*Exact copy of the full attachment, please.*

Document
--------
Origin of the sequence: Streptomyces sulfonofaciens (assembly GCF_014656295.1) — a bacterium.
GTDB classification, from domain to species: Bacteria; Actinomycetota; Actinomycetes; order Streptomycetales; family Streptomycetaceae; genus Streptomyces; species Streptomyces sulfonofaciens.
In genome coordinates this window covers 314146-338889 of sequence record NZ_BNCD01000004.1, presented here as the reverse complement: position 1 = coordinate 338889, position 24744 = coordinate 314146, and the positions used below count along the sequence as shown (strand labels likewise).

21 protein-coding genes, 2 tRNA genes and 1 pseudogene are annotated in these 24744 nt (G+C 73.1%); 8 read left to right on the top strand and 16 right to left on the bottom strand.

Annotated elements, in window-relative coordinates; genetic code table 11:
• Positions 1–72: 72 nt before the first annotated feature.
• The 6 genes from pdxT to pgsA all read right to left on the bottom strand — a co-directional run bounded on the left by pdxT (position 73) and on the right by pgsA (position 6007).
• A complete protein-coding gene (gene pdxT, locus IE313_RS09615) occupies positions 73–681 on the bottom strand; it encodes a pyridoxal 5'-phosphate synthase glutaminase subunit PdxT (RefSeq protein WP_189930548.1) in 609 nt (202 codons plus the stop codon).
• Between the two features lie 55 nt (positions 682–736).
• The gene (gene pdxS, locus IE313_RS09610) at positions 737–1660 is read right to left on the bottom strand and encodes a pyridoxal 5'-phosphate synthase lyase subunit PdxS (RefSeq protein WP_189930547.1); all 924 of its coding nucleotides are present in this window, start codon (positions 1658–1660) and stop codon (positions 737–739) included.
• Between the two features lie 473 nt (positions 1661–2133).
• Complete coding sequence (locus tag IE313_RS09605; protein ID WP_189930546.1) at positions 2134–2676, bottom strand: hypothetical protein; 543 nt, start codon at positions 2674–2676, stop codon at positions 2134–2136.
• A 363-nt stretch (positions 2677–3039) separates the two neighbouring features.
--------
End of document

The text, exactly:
Origin of the sequence: Streptomyces sulfonofaciens (assembly GCF_014656295.1) — a bacterium.
GTDB classification, from domain to species: Bacteria; Actinomycetota; Actinomycetes; order Streptomycetales; family Streptomycetaceae; genus Streptomyces; species Streptomyces sulfonofaciens.
In genome coordinates this window covers 314146-338889 of sequence record NZ_BNCD01000004.1, presented here as the reverse complement: position 1 = coordinate 338889, position 24744 = coordinate 314146, and the positions used below count along the sequence as shown (strand labels likewise).

21 protein-coding genes, 2 tRNA genes and 1 pseudogene are annotated in these 24744 nt (G+C 73.1%); 8 read left to right on the top strand and 16 right to left on the bottom strand.

Annotated elements, in window-relative coordinates; genetic code table 11:
• Positions 1–72: 72 nt before the first annotated feature.
• The 6 genes from pdxT to pgsA all read right to left on the bottom strand — a co-directional run bounded on the left by pdxT (position 73) and on the right by pgsA (position 6007).
• A complete protein-coding gene (gene pdxT, locus IE313_RS09615) occupies positions 73–681 on the bottom strand; it encodes a pyridoxal 5'-phosphate synthase glutaminase subunit PdxT (RefSeq protein WP_189930548.1) in 609 nt (202 codons plus the stop codon).
• Between the two features lie 55 nt (positions 682–736).
• The gene (gene pdxS, locus IE313_RS09610) at positions 737–1660 is read right to left on the bottom strand and encodes a pyridoxal 5'-phosphate synthase lyase subunit PdxS (RefSeq protein WP_189930547.1); all 924 of its coding nucleotides are present in this window, start codon (positions 1658–1660) and stop codon (positions 737–739) included.
• Between the two features lie 473 nt (positions 1661–2133).
• Complete coding sequence (locus tag IE313_RS09605; protein ID WP_189930546.1) at positions 2134–2676, bottom strand: hypothetical protein; 543 nt, start codon at positions 2674–2676, stop codon at positions 2134–2136.
• A 363-nt stretch (positions 2677–3039) separates the two neighbouring features.